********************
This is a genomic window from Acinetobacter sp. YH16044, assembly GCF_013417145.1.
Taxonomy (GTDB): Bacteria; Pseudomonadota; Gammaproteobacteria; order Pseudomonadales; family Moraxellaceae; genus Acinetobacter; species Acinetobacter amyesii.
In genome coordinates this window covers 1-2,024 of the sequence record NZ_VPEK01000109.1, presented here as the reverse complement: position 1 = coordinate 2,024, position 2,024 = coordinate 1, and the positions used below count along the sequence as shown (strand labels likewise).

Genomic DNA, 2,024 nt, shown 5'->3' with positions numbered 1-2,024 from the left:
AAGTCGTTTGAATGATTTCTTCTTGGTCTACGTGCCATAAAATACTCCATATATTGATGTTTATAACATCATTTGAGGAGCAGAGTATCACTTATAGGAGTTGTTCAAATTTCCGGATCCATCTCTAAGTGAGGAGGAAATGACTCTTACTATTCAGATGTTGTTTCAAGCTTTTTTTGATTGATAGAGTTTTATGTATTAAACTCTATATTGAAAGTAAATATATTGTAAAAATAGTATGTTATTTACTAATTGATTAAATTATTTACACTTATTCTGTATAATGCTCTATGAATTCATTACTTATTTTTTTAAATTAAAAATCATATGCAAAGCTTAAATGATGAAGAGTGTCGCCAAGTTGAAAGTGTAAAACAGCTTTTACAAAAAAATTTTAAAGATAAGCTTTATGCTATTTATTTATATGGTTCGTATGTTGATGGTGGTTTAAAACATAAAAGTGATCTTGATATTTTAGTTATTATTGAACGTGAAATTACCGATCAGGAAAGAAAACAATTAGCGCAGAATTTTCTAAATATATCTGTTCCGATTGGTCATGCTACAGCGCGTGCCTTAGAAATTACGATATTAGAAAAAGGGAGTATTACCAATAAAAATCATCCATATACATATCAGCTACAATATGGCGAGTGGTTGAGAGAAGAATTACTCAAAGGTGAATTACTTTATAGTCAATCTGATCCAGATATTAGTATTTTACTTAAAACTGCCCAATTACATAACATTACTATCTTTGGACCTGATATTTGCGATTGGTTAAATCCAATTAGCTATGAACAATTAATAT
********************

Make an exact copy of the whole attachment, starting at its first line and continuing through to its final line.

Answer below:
This is a genomic window from Acinetobacter sp. YH16044, assembly GCF_013417145.1.
Taxonomy (GTDB): Bacteria; Pseudomonadota; Gammaproteobacteria; order Pseudomonadales; family Moraxellaceae; genus Acinetobacter; species Acinetobacter amyesii.
In genome coordinates this window covers 1-2,024 of the sequence record NZ_VPEK01000109.1, presented here as the reverse complement: position 1 = coordinate 2,024, position 2,024 = coordinate 1, and the positions used below count along the sequence as shown (strand labels likewise).

Genomic DNA, 2,024 nt, shown 5'->3' with positions numbered 1-2,024 from the left:
AAGTCGTTTGAATGATTTCTTCTTGGTCTACGTGCCATAAAATACTCCATATATTGATGTTTATAACATCATTTGAGGAGCAGAGTATCACTTATAGGAGTTGTTCAAATTTCCGGATCCATCTCTAAGTGAGGAGGAAATGACTCTTACTATTCAGATGTTGTTTCAAGCTTTTTTTGATTGATAGAGTTTTATGTATTAAACTCTATATTGAAAGTAAATATATTGTAAAAATAGTATGTTATTTACTAATTGATTAAATTATTTACACTTATTCTGTATAATGCTCTATGAATTCATTACTTATTTTTTTAAATTAAAAATCATATGCAAAGCTTAAATGATGAAGAGTGTCGCCAAGTTGAAAGTGTAAAACAGCTTTTACAAAAAAATTTTAAAGATAAGCTTTATGCTATTTATTTATATGGTTCGTATGTTGATGGTGGTTTAAAACATAAAAGTGATCTTGATATTTTAGTTATTATTGAACGTGAAATTACCGATCAGGAAAGAAAACAATTAGCGCAGAATTTTCTAAATATATCTGTTCCGATTGGTCATGCTACAGCGCGTGCCTTAGAAATTACGATATTAGAAAAAGGGAGTATTACCAATAAAAATCATCCATATACATATCAGCTACAATATGGCGAGTGGTTGAGAGAAGAATTACTCAAAGGTGAATTACTTTATAGTCAATCTGATCCAGATATTAGTATTTTACTTAAAACTGCCCAATTACATAACATTACTATCTTTGGACCTGATATTTGCGATTGGTTAAATCCAATTAGCTATGAACAATTAATAT